Feature

Oprah brings out the crowds

Barack Obama made a series of high-profile presidential campaign appearances with Oprah Winfrey over the weekend, said Mary Mitchell in the Chicago Sun-Times, and the Queen of Talk's power might push Obama over the top. Winfrey certainly brought out the c

What happenedBarack Obama made a series of high-profile presidential campaign appearances with TV giant Oprah Winfrey over the weekend as he pulled even with Democratic front-runner Hillary Clinton in some polls. Clinton’s lead has shrunk to 3 points in early voting South Carolina, where 29,000 people showed up for a Sunday rally. “"For the first time,” said Winfrey, who had never endorsed a candidate before Obama, “I'm stepping out of my pew because I've been inspired.” (MSNBC's First Read blog )

What the commentators said“Oprah Winfrey may be just what Barack Obama needs to push him over the top in South Carolina,” said Mary Mitchell in the Chicago Sun-Times. Black voters in that heavily black state “appear to trust the Queen of Talk a lot more than they trust the politicians.”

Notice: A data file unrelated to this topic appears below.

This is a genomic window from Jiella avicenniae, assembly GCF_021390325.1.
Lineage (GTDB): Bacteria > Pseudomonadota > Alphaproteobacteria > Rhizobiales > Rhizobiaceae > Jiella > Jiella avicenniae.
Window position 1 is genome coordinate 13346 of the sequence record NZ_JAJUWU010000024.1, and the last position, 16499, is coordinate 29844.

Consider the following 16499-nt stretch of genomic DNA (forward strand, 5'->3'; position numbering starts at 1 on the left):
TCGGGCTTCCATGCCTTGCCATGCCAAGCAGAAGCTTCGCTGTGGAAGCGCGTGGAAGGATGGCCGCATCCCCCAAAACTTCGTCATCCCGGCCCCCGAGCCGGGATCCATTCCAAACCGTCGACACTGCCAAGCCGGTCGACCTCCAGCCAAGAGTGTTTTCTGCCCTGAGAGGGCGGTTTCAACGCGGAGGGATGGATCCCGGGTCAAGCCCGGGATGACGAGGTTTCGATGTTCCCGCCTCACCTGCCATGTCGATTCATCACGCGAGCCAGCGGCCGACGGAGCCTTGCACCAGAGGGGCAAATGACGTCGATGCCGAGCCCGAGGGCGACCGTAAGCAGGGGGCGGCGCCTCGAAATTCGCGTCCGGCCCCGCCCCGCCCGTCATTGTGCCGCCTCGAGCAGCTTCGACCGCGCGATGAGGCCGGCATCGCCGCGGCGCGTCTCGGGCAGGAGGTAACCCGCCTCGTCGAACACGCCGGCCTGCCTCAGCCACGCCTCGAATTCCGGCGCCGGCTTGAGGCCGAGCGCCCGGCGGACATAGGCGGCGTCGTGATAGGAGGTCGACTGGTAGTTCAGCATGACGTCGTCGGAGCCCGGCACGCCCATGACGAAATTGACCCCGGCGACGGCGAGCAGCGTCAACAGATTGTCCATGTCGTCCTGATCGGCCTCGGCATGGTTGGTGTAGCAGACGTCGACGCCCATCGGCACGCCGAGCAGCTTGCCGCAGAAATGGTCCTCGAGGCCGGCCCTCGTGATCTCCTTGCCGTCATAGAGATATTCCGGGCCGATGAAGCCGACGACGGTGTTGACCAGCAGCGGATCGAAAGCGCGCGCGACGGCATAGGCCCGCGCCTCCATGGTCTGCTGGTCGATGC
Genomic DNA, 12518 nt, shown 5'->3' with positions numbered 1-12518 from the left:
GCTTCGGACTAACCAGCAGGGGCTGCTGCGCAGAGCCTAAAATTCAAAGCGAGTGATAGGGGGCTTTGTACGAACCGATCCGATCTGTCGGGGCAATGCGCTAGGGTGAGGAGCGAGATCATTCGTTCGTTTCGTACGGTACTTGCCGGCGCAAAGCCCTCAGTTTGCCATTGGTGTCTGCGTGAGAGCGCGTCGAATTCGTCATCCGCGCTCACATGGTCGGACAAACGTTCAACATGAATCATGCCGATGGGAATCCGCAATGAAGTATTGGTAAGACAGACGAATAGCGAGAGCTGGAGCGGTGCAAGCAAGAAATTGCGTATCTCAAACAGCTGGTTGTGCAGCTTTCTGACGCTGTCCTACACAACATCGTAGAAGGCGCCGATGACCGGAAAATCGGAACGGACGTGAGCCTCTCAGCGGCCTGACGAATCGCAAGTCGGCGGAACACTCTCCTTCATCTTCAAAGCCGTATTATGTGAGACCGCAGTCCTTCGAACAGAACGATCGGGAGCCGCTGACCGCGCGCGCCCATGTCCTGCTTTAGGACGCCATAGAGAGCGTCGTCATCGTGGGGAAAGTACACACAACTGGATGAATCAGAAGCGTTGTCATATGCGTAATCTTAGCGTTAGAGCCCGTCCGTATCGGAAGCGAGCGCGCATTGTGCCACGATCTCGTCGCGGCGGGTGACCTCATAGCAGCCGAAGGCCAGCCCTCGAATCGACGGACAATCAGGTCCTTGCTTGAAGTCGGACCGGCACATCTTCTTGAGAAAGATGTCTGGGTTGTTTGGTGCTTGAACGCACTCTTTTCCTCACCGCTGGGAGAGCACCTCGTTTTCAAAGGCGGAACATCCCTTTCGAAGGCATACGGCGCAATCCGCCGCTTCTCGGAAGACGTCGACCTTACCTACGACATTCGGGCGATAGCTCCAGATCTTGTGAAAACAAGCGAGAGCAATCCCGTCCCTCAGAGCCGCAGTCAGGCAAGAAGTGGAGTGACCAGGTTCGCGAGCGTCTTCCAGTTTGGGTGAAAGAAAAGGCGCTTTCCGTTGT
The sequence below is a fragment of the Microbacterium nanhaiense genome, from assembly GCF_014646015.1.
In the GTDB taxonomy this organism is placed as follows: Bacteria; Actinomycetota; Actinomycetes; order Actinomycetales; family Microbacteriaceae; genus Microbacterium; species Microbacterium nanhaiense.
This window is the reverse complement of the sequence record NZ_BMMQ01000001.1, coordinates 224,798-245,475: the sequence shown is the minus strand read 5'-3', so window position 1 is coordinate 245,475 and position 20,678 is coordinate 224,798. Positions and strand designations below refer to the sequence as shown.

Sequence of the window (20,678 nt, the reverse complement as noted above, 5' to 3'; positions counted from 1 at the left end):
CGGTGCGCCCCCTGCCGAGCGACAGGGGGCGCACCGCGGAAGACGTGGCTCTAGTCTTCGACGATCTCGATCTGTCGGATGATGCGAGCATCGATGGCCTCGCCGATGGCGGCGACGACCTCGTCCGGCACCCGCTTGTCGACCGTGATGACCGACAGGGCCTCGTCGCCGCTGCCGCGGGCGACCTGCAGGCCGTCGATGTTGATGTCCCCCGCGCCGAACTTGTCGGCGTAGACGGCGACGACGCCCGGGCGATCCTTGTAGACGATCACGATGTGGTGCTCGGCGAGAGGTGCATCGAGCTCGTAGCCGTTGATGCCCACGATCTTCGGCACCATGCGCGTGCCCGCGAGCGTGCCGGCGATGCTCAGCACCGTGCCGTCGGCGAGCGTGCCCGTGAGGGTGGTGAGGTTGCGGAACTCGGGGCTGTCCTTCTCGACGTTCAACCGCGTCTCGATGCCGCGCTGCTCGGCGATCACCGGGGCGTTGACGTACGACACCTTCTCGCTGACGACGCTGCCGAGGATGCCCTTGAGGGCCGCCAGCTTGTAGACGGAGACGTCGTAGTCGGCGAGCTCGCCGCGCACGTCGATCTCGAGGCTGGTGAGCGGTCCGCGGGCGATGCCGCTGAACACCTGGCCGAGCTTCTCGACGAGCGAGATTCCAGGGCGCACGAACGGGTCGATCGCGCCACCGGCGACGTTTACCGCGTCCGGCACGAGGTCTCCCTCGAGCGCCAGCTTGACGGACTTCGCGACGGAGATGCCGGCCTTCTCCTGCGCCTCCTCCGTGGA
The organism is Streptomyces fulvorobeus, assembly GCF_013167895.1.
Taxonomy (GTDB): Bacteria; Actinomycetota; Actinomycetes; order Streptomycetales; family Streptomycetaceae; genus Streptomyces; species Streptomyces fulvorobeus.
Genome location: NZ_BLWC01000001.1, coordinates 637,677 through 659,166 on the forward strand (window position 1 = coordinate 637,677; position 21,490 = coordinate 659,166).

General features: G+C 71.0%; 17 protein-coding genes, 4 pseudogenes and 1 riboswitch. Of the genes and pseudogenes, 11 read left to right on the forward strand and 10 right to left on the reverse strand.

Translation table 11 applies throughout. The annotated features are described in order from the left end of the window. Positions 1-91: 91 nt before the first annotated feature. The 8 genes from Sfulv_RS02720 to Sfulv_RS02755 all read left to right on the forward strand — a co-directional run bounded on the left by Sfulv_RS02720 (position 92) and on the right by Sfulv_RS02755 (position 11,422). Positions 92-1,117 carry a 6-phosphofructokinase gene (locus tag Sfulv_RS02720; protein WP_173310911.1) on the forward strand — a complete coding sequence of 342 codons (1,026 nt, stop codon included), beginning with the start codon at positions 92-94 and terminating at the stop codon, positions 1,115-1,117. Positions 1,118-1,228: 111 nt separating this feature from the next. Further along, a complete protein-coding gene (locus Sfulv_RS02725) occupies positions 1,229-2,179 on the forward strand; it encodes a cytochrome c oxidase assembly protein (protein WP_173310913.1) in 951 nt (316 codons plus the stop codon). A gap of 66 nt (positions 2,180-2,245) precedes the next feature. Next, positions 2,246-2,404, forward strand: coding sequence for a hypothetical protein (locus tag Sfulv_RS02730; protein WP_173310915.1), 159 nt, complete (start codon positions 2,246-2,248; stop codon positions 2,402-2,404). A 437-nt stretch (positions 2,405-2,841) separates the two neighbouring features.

Much of the draw was “certainly due to the presence of the most famous black woman in the world,” said Thomas F. Schaller in Salon.com. Still, Clinton has plenty to worry about if the crowds that welcomed Obama in South Carolina are any indication of his popularity there.

Obama “made good use of the large crowd” in Columbia, S.C., said Ben Smith and David Paul Kuhn in The Politico. His campaign banked “names, phone numbers, and e-mail addresses for future contacts,” and established “an instantly certified new Guinness World Record for the ‘largest phone bank’ when audience members were asked to call other South Carolina Democrats” and seek their support for Obama. But it’s not clear whether this will translate into votes.

Why should it? said syndicated columnist Stanley Crouch in the Seattle Post-Intelligencer. Democratic primary voters are already comfortable with Hillary Clinton, and Obama shouldn’t assume that Oprah’s support will be enough to get people to reject Clinton and embrace him. “There are few who admire Winfrey’s work more than I do,” but she’s not the one running for president.

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